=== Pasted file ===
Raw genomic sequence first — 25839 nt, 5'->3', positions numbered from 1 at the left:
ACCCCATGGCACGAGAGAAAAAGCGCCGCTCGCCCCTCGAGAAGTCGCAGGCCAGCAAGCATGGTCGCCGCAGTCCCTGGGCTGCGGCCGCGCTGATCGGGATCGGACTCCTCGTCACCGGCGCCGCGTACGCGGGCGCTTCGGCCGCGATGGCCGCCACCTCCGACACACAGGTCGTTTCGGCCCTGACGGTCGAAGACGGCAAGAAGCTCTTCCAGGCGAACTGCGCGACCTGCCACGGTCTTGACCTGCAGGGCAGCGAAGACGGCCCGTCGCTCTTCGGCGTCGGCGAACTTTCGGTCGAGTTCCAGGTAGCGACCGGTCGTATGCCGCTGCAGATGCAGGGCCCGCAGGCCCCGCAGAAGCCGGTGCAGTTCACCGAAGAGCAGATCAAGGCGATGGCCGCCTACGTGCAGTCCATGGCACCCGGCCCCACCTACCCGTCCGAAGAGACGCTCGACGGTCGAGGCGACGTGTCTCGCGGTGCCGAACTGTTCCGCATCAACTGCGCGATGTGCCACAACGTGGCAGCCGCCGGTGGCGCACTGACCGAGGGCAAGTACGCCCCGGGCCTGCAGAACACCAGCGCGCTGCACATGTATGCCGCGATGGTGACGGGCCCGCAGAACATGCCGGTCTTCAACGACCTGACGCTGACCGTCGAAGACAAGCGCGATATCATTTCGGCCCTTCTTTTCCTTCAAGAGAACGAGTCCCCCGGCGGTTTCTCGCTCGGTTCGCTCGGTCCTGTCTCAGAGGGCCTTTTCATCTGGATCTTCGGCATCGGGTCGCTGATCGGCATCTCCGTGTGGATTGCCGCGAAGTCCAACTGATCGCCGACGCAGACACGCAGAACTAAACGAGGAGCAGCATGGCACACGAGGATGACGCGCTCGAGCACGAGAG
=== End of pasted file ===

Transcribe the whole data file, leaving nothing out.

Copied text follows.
Raw genomic sequence first — 25839 nt, 5'->3', positions numbered from 1 at the left:
ACCCCATGGCACGAGAGAAAAAGCGCCGCTCGCCCCTCGAGAAGTCGCAGGCCAGCAAGCATGGTCGCCGCAGTCCCTGGGCTGCGGCCGCGCTGATCGGGATCGGACTCCTCGTCACCGGCGCCGCGTACGCGGGCGCTTCGGCCGCGATGGCCGCCACCTCCGACACACAGGTCGTTTCGGCCCTGACGGTCGAAGACGGCAAGAAGCTCTTCCAGGCGAACTGCGCGACCTGCCACGGTCTTGACCTGCAGGGCAGCGAAGACGGCCCGTCGCTCTTCGGCGTCGGCGAACTTTCGGTCGAGTTCCAGGTAGCGACCGGTCGTATGCCGCTGCAGATGCAGGGCCCGCAGGCCCCGCAGAAGCCGGTGCAGTTCACCGAAGAGCAGATCAAGGCGATGGCCGCCTACGTGCAGTCCATGGCACCCGGCCCCACCTACCCGTCCGAAGAGACGCTCGACGGTCGAGGCGACGTGTCTCGCGGTGCCGAACTGTTCCGCATCAACTGCGCGATGTGCCACAACGTGGCAGCCGCCGGTGGCGCACTGACCGAGGGCAAGTACGCCCCGGGCCTGCAGAACACCAGCGCGCTGCACATGTATGCCGCGATGGTGACGGGCCCGCAGAACATGCCGGTCTTCAACGACCTGACGCTGACCGTCGAAGACAAGCGCGATATCATTTCGGCCCTTCTTTTCCTTCAAGAGAACGAGTCCCCCGGCGGTTTCTCGCTCGGTTCGCTCGGTCCTGTCTCAGAGGGCCTTTTCATCTGGATCTTCGGCATCGGGTCGCTGATCGGCATCTCCGTGTGGATTGCCGCGAAGTCCAACTGATCGCCGACGCAGACACGCAGAACTAAACGAGGAGCAGCATGGCACACGAGGATGACGCGCTCGAGCACGAGAG